Sure. Predominantly, we look at Suburban Strip Centers. Typically, they’re shadow anchors, either directly shadowed or just in the center of major markets. Later, I think we might be able to get into some of our specific deals, which will illustrate this more poignantly. Secondary and tertiary cities are some of the smaller city markets throughout the US – those are retail strip centers that everybody is familiar with – maybe it has a coffee shop like a Starbucks with a drive-thru, or it has a phone retailer like AT&T or Horizon, it probably has one of those branded places like Aston Dental or My Dentist, one of those. It’s just the kind of typical bread and butter shopping centers. The idea there is that it is potentially a multi-use location in terms of our long-term view on the medical side, it has parking and is always, always located in the core of the retail shopping area of that specific town so there’s high traffic. When you have a building that 30,000+ people are driving past everyday, I feel like the use is secondary in terms of the visibility of that space. If you have 30,000 people driving by it, whether it’s a doctor’s office or anything, they will be very happy to have that visibility to that many people – they’re all potential customers in that respect.

Jason:
I’m wondering how much you guys are thinking about the future and technology. You certainly alluded to it already, but I’ve got to ask you since you mentioned driving – is the self-driving car going to have a big impact? I just read a recent article that Peter Diamandis did, and he talked about how the need for parking lot will decline because the cars will be more of an on-demand thing; your car could go and do something without you. Granted, this isn’t happening tomorrow, but it is kind of happening in the next couple of years. Of course it’ll take like 8 years to replace the fleet, but I’m just wondering how much you guys are thinking about stuff like that.

Mark:
Sure. From a parking standpoint, we don’t own any high-rise parking decks, which I think would be much more at risk.

Jason:
I agree.

Mark:
I hope it happens, believe me! Traffic will decrease, transit times will decrease, our commutes will all be better and we’ll be able to be a lot more productive. I think all of those things are great and it’ll actually give us a lot more access to things – I think people that can’t drive right now (elderly people, groups like that), will be able to get to the store.

Jason:
Kids, too.

Mark:
They’ll have access now. My grandparents, for instance, live in a town where there are no cabs. If they want to get somewhere and someone from my family is not able to drive them, they’re out of luck. That’s then a consumer that’s taken off the market because they don’t have computers. They’re of the generation that didn’t even know what that was. I think it’s all positive for real estate in general, I think it’s all bringing us back to the accessibility of space and I think the more accessible space is, the more used it will become. Obviously, real estate is only as valuable as the people that are using it. I’m very positive in that. I think it’s probably more like 20 years off, but I wish it was 5, so we’ll see. I’d love to be wrong on that prediction but we’ll see; I’m not a futurist and I don’t really know.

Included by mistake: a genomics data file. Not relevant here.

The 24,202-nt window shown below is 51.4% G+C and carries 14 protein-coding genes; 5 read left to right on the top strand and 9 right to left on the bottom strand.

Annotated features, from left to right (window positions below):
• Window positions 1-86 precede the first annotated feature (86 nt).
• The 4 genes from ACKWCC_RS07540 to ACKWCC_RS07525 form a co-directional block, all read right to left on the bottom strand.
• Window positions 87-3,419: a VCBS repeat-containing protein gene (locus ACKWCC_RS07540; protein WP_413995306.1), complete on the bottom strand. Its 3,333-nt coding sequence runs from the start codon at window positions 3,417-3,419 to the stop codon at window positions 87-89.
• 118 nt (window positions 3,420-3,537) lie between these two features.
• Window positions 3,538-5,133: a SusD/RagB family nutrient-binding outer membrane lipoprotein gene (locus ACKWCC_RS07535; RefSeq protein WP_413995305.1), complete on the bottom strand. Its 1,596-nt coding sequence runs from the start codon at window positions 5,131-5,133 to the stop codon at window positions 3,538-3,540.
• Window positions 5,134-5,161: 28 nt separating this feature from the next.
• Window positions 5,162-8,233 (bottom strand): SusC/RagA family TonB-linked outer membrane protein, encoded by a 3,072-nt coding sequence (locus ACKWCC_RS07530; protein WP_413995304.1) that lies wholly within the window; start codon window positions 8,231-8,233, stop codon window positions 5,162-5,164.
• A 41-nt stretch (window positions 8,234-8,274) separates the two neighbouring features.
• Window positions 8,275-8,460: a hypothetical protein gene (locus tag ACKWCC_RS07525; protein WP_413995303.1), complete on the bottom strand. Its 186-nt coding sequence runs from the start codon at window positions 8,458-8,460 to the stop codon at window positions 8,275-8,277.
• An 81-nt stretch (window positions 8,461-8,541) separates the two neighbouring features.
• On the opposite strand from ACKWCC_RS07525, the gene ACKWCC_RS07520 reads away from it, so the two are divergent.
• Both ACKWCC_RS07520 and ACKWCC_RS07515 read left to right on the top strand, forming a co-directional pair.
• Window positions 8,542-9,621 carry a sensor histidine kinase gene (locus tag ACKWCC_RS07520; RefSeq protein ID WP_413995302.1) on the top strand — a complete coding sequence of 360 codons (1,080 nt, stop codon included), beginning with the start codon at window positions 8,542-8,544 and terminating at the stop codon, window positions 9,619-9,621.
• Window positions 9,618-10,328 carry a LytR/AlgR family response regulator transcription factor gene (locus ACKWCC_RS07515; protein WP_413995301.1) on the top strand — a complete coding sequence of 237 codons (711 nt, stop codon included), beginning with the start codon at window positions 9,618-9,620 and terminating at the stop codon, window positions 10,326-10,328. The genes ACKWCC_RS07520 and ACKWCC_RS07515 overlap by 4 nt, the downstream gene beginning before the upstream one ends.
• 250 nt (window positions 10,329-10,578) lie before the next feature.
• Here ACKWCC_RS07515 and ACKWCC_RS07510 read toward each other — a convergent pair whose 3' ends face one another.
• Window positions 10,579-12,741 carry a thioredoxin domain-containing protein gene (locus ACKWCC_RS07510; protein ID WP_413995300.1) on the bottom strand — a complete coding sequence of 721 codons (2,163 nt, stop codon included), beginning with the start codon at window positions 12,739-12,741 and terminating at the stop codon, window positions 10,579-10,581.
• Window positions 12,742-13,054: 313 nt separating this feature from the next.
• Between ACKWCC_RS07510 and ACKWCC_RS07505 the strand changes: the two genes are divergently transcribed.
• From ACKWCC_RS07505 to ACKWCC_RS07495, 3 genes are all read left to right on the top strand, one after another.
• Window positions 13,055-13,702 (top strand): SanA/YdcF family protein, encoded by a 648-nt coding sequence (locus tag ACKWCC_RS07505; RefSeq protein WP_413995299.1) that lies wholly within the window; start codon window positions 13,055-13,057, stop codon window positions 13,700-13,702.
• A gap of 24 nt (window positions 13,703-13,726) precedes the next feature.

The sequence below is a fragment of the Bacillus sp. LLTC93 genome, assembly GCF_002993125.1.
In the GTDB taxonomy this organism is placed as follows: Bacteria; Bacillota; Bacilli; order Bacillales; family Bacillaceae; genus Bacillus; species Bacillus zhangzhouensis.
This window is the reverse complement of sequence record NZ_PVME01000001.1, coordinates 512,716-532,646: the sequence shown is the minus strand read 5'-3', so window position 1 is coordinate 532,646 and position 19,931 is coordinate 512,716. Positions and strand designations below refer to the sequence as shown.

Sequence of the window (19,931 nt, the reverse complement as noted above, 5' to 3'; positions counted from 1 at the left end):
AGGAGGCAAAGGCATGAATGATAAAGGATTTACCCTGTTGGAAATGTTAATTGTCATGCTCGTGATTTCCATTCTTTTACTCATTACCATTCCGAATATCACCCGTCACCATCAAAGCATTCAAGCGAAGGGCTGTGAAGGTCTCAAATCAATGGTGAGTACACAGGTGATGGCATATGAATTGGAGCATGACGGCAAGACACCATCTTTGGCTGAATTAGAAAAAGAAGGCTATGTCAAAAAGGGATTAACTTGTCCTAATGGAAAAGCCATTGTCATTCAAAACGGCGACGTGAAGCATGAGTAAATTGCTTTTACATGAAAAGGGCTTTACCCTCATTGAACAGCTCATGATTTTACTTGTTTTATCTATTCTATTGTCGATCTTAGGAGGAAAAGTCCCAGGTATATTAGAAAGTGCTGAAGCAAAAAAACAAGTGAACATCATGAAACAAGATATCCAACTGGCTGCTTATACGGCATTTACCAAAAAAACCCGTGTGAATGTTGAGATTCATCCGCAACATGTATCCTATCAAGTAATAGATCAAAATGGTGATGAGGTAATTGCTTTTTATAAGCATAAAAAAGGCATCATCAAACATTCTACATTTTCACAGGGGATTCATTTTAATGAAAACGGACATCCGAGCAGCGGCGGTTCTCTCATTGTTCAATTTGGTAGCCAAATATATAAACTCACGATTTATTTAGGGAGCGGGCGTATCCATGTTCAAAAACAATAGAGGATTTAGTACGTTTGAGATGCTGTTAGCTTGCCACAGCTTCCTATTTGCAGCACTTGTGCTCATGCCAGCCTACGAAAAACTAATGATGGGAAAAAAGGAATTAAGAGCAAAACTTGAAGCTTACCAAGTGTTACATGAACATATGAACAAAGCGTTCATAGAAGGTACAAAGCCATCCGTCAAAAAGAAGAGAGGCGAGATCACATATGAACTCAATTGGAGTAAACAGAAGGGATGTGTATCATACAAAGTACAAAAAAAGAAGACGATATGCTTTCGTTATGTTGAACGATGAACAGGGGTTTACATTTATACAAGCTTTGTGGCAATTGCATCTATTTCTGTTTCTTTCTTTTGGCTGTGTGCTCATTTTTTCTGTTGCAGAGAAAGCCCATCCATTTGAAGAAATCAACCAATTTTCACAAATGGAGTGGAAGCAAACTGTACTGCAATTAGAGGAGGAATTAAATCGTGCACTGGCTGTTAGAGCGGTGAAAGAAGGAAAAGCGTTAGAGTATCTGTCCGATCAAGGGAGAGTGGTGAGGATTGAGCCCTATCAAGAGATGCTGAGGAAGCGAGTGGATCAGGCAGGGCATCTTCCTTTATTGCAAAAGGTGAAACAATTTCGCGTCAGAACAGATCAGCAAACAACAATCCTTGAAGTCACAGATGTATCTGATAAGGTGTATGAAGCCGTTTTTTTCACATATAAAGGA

Jason:
Yeah, very interesting, very interesting. OKay, good. Do you want to talk about the yield difference? Just define that yield difference a little bit more, if you would. You started talking about it but let’s think about retail versus multi-family because with multi-family, these cap rates are getting so bad you just can’t make deals work anymore.

Mark:
Right. One man’s good cap rate is another one’s bad cap rate. If you own a bunch of multi-family, cap rates right now are probably not low enough, but I think it’s a great time to sell, as you’re alluding to, and I agree with you exactly. Everyone’s story of rent growth is true. I think that will happen, I think rent will continue to grow in most markets and things will need to improve in terms of fundamental occupancy and things like that. I think we have seen a shift in a generational desire to own homes. There’s been the generation where everybody buys a house and it’s the only investment you’ll ever make and it’s the best investment you’ll ever make – but that’s gone now.